You decided that it’s finally the right time to visit Malta, but you are not familiar with the country’s rules?
Malta is an excellent choice for everyone, whether you are interested in the beaches, the beautiful weather, or activities (Malta has a lot of great hiking and running events throughout the year).
But before you book your flight and pack your bags, here are some things you need to know about Malta before visiting it for the first time.
The first thing that you should know (if you do not already), Malta is a very small country. You can drive from one end of the island to another in a matter of around one hour. There are 5 big villages in Malta. The first one is the capital city Valletta with around 5000 people. The other villages are Sliema, St Julian’s with Paceville, Bugibba to Qawra to St. Paul’s Bay, and Victoria which is the capital of the Island Gozo.
The currency in Malta is Euro. There are many exchange offices, especially around tourist areas, so you do not have to worry about not having Euros when arriving. If you decide to pay in cash, one thing you need to know is that always have 50 euros bills or smaller are accepted. One hundred euros and more bills are not very common and can even be rejected when paying in cash.
If you want to pay with credit cards like VISA, MasterCard and American Express, you can do that, just like exchange offices, ATMs are also widely available and are available by all Maltese owned banks namely HSBC, Bank of Valletta, Lombard, BNF and APS.
Tipping at restaurants is also something that you should know about. It is widespread to leave a tip after your meal or drink, 10% has become something of a standard in Malta, so be kind and leave a tip.
This is very important for your packing process because you should know which plug to bring. Plugs in Malta are the UK standard, meaning type-G, three-pin, but if you do not have any, there is no need to worry, because you can find adapters very easily in local stores.
If you are a bit worried about the internet connection in Malta, there is no need because Wi-Fi is available almost anywhere you go – hotels, restaurants, and most public spaces.
There are three most significant mobile phone networks – Vodafone, Go, and Melita. If you are trying to avoid roaming expenses, you can always get a sim card in Malta, but there is not any need because of so many open Wi-Fis.
There are a couple of different options to travel around the island (or to Gozo), but one thing that Malta does not have is trains.
The bus is the most obvious option for almost everyone, but keep in mind that you cannot always expect it to arrive in time – either it’s late, or it’s early, you need to get used to it.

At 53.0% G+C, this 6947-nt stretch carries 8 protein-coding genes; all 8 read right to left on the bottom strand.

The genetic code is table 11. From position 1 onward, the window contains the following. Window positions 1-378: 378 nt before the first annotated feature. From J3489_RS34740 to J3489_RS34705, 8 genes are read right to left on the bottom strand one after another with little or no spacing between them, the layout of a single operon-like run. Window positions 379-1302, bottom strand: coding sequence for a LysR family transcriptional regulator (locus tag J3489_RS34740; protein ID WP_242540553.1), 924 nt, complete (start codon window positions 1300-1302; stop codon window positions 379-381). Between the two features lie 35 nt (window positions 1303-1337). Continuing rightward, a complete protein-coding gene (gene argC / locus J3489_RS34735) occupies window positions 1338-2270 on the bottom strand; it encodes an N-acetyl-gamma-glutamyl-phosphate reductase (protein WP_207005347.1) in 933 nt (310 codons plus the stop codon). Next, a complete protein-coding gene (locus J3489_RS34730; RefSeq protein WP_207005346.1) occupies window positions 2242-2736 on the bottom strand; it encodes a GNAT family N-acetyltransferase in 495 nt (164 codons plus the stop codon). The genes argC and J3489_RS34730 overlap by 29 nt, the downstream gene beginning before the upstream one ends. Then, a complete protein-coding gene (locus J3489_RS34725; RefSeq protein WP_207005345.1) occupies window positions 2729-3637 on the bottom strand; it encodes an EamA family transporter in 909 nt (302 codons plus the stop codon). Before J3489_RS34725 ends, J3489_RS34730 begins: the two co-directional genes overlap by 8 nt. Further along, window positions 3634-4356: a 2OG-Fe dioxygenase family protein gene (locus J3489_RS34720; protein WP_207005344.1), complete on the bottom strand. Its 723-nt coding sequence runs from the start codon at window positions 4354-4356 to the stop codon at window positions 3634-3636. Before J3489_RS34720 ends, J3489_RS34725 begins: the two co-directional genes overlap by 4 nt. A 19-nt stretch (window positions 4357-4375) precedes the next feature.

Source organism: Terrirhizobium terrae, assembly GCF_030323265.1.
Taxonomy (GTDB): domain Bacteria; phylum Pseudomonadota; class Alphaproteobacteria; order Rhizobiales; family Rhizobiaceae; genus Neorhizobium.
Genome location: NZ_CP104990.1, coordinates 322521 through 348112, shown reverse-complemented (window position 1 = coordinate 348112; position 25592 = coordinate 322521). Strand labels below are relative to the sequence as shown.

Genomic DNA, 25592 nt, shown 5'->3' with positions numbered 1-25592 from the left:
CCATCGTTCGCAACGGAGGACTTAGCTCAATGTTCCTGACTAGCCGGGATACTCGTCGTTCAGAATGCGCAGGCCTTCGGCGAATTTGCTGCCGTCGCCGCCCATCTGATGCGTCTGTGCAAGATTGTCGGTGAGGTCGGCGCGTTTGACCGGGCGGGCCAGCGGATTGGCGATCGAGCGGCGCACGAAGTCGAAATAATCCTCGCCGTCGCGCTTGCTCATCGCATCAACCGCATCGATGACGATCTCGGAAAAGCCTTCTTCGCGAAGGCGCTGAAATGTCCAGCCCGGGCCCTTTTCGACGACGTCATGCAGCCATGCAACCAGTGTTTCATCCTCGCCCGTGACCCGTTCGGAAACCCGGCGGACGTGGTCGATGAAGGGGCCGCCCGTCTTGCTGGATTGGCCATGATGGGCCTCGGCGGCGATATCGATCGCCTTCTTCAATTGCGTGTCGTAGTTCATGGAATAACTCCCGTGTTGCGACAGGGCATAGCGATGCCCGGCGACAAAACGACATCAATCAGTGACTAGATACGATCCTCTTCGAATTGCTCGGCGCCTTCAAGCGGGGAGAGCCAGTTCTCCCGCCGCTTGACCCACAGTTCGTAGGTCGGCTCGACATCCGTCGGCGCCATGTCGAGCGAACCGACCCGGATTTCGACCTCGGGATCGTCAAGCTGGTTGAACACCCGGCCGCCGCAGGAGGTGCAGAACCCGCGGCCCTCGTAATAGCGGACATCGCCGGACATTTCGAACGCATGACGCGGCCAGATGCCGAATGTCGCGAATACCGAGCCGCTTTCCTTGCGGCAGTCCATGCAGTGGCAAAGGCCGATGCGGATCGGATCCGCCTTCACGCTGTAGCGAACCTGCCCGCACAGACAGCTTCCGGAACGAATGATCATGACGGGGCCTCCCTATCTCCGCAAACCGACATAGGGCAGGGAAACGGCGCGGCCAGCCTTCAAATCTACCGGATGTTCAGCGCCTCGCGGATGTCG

Walking is also always a good option, and it’s a great way to stay fit and healthy during your trip. Because the island is tiny, walking to your destination should not really take a lot of time depending where you are going.
You can also get a cab. If you are coming from the airport, there are flat fees to all the places on the island. Or you can also get a private car to drive you around since they are much cheaper than the taxi. They are usually arranged through a simple phone call or even the hotel where you are staying.
If you want to rent a car, you can also do that, just keep in mind that driving in Malta is on the left side.
When visiting Gozo, you can get a ferry to the island. The ferry port on the main island is in Cirkewwa, and it takes you to Mgarr Harbour in Gozo.
If you love warm weather and sunshine, Malta is the place to go. With around 300 sunny days per year, it is the warmest country in Europe. Typical temperature is 25-27 degrees Celsius (77 – 80 Fahrenheit), so prepare for the real summer vacation. Although the best time of the year to visit is probably June, keep in mind that summer is a hectic season, so think about moving your summer vacation to April or May. Because it is so sunny, make sure to always have a sunscreen on and drink plenty of water to stay hydrated.
If you are
worried about communication with the locals, don’t be because English is the
second most used language, and the majority of the locals speak it. Maltese is the
official language on the island, but knowing it is not necessary.
But if you speak Italian, many people can speak it in Malta because Italian was also the official language until 1934.